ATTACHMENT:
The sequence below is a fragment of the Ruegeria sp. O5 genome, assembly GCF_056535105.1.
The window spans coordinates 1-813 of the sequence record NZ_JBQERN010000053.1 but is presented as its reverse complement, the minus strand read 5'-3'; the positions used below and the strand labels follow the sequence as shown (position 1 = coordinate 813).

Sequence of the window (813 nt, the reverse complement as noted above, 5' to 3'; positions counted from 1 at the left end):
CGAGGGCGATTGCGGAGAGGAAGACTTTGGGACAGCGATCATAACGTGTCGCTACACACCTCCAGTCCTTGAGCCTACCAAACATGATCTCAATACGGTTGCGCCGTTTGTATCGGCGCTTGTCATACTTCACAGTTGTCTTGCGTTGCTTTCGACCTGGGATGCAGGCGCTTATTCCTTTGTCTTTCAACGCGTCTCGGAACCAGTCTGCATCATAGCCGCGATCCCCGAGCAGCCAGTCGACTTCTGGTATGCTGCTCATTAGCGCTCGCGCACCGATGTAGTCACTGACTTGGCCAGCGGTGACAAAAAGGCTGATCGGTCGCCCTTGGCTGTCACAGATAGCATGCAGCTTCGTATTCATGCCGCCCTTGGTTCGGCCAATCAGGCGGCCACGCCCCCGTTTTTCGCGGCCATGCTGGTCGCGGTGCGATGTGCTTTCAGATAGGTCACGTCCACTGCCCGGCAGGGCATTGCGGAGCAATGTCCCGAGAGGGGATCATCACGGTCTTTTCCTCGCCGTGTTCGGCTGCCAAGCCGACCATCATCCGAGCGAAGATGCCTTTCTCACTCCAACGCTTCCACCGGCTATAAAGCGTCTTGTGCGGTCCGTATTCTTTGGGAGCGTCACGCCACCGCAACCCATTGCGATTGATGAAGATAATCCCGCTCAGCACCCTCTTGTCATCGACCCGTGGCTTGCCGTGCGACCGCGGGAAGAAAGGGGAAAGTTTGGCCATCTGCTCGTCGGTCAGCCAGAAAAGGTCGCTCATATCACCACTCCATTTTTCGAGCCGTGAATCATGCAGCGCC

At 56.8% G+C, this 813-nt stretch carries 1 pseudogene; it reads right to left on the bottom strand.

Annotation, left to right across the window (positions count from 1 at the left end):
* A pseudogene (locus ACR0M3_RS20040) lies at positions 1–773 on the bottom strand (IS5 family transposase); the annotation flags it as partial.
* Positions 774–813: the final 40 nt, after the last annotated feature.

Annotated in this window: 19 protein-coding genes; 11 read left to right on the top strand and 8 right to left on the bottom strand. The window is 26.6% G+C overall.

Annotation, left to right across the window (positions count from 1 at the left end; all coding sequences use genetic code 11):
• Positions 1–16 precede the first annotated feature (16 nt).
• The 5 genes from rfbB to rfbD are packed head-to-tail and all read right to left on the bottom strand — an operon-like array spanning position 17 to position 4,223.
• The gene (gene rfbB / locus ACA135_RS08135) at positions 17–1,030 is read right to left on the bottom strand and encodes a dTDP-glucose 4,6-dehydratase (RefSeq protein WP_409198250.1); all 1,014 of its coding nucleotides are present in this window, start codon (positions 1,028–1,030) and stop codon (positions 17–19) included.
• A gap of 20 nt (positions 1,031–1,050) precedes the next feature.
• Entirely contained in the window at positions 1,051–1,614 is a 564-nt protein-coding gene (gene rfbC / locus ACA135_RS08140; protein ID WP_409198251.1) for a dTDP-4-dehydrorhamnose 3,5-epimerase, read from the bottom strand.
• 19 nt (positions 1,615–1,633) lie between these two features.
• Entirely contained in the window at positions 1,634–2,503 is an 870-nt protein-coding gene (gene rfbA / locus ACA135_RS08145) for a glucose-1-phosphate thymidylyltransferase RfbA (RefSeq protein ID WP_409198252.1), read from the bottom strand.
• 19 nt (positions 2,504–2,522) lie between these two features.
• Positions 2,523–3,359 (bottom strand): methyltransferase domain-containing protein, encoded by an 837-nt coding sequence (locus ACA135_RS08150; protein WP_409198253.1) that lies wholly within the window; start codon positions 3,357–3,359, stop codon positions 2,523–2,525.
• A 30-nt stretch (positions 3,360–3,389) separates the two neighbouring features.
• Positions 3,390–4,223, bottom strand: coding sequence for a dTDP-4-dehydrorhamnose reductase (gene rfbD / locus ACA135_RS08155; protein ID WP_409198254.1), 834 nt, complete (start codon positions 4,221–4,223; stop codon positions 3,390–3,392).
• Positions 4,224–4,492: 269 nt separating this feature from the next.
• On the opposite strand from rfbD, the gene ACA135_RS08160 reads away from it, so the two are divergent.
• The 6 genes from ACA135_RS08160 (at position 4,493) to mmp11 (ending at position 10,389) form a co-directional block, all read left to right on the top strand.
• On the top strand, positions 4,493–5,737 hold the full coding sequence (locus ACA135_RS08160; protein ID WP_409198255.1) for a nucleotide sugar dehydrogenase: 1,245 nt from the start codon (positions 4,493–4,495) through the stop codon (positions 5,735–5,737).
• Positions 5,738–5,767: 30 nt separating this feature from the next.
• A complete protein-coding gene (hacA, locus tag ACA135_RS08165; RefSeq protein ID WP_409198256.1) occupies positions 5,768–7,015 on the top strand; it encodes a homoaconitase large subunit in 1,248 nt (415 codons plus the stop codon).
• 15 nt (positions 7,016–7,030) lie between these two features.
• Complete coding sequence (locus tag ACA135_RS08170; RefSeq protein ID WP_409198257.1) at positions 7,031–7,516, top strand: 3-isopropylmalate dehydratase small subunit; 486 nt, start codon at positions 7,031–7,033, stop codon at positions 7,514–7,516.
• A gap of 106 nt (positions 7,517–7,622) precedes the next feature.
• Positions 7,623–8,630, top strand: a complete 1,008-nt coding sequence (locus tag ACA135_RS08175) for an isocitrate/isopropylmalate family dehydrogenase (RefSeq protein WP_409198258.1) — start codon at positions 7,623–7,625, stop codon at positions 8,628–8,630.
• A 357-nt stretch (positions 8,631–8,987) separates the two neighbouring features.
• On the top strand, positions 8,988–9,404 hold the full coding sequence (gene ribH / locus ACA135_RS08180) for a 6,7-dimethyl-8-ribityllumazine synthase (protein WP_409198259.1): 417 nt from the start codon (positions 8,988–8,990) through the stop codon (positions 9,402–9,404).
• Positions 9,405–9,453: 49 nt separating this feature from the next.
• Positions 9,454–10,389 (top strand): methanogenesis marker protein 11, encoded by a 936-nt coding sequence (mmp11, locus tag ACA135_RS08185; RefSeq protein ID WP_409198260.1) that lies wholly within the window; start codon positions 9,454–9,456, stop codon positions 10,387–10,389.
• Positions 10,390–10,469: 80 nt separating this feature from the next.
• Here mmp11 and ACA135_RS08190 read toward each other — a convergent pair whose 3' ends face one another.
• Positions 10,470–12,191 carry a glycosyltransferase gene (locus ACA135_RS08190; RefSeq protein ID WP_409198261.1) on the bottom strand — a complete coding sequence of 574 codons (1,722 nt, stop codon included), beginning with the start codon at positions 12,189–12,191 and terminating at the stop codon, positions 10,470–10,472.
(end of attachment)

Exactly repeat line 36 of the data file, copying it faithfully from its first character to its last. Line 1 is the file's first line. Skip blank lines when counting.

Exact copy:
• Positions 10,390–10,469: 80 nt separating this feature from the next.